The government's plan to reward those who buy EVs and low-emission vehicles and charge those importing gas guzzlers is now a step closer to becoming law.
The Clean Vehicles Bill passed its first reading in Parliament on Tuesday.
Labour, the Greens and Te Pāti Māori supported the bill and National and ACT opposed the bill.
Minister of Transport Michael Wood said this meant the country was another step closer to meeting its climate goals.
"The bill will help prevent millions of tonnes of emissions from our light vehicle fleet, give kiwis access to more cars that are cheaper to run, and make it cheaper for families to buy electric and low emission cars.
"It also helps bring us into line with most other countries in the OECD who already have import emission standards," he said.
The bill establishes the legal framework for key parts of the government's Clean Car Package, including the Import Standards and Clean Car Discount.
Since July a rebate scheme has been in place for imported electric and plug-in hybrid vehicles.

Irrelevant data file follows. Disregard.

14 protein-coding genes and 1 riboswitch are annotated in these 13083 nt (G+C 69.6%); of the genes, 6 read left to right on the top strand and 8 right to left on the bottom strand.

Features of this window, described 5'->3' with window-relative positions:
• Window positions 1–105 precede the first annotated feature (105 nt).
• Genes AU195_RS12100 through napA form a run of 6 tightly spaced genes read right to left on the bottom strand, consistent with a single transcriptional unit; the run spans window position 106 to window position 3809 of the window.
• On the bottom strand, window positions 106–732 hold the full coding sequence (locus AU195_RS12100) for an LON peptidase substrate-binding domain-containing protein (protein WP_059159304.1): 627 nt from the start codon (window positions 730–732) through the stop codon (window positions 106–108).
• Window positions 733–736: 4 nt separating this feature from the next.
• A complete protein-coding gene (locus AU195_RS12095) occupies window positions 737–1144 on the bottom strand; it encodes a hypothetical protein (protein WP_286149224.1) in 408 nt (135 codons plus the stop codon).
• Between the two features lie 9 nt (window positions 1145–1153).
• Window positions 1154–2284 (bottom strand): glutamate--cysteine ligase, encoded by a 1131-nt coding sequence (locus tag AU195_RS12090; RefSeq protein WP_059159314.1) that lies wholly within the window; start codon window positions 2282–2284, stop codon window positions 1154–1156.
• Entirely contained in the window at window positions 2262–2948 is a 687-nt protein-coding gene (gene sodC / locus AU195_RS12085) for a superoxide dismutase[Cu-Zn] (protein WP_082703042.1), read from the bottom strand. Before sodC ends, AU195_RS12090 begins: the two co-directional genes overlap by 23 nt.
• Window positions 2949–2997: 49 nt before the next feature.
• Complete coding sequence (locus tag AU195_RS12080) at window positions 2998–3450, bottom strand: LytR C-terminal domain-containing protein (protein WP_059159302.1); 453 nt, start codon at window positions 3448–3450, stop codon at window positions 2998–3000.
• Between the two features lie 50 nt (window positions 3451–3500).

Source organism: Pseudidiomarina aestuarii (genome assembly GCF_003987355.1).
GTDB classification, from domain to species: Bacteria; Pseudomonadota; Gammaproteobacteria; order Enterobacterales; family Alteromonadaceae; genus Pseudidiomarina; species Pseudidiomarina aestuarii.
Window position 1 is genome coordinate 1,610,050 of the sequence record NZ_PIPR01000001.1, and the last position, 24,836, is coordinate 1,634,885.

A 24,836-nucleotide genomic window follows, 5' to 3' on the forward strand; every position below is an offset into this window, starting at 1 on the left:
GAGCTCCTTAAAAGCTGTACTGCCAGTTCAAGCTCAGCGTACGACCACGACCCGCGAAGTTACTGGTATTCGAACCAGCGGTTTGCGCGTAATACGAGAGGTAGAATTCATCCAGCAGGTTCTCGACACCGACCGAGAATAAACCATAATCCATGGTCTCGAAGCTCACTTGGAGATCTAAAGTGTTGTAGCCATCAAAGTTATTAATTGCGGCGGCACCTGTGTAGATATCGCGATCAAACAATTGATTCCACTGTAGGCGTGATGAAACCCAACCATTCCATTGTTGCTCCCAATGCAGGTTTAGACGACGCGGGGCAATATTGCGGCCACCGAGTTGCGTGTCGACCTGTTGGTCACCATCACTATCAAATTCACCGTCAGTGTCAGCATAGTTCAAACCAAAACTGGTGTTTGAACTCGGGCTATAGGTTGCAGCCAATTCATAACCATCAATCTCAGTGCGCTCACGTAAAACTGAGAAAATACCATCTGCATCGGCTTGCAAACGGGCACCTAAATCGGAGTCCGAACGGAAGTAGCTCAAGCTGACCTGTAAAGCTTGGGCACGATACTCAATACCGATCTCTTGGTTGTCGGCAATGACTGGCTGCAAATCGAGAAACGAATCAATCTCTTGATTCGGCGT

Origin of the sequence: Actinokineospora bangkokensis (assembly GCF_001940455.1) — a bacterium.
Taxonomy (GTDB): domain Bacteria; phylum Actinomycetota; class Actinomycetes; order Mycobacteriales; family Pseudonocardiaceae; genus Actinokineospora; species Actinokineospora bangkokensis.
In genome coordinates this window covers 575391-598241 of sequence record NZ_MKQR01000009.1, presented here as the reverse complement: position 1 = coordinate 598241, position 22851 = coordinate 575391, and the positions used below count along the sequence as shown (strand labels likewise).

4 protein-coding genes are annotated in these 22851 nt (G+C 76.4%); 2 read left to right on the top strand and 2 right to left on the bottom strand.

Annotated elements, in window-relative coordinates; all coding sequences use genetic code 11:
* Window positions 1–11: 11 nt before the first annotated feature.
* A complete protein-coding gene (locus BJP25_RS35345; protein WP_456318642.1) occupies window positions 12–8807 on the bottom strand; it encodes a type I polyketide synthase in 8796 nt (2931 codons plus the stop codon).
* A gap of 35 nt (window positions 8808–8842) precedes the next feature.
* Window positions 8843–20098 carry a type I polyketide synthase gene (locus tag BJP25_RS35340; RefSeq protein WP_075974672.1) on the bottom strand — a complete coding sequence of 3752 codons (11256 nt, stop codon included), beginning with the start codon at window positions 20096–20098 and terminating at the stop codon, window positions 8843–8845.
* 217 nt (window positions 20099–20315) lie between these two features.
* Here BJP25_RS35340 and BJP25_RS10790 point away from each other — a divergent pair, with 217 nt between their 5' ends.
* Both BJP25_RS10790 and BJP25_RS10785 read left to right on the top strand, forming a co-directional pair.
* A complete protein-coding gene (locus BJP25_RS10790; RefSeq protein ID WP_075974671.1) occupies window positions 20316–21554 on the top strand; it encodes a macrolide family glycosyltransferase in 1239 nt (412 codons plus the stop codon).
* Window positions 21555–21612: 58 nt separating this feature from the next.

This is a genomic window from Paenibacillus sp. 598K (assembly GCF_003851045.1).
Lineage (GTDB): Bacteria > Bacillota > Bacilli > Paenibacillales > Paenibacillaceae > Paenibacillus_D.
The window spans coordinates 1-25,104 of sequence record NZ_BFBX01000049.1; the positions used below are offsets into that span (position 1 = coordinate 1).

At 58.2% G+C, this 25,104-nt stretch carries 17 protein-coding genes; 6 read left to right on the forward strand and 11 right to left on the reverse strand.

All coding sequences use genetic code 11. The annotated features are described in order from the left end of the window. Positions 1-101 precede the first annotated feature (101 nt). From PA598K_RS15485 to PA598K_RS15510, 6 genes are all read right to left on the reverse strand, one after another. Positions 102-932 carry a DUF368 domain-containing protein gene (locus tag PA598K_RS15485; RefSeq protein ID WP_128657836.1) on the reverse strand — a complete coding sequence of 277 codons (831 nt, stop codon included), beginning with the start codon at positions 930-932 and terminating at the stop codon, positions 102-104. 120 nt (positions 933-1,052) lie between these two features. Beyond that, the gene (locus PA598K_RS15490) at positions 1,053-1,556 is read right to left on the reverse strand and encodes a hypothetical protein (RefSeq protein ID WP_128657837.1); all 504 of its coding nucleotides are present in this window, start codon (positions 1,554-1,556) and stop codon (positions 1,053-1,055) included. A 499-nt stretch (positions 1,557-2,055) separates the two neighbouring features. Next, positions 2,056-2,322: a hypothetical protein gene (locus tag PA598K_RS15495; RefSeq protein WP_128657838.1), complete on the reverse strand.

This will be expanded in April to include low-emission vehicles and also charge those importing higher emitting vehicles.
However, National's transport spokesperson David Bennett said the scheme was a tax grab, hitting hard-working and vulnerable New Zealanders hardest.
"This is politics of the elite, for the elite and it will hurt the people that very much are the ones who need to be looked after in the transition to a modern climate change economy," he said.
The bill would backfire for the government, he said.
"People will keep their old cars longer and they will do less for the economy and they will do less for our emissions as a country, because we will be keeping those older cars."
However, Green Party transport spokesperson Julie Anne Genter said the most vulnerable were not buying new cars.
"You are hugely out of touch if you think the people paying the fees on this are vulnerable New Zealanders," she said.
The bill will now progress to the Select Committee stage.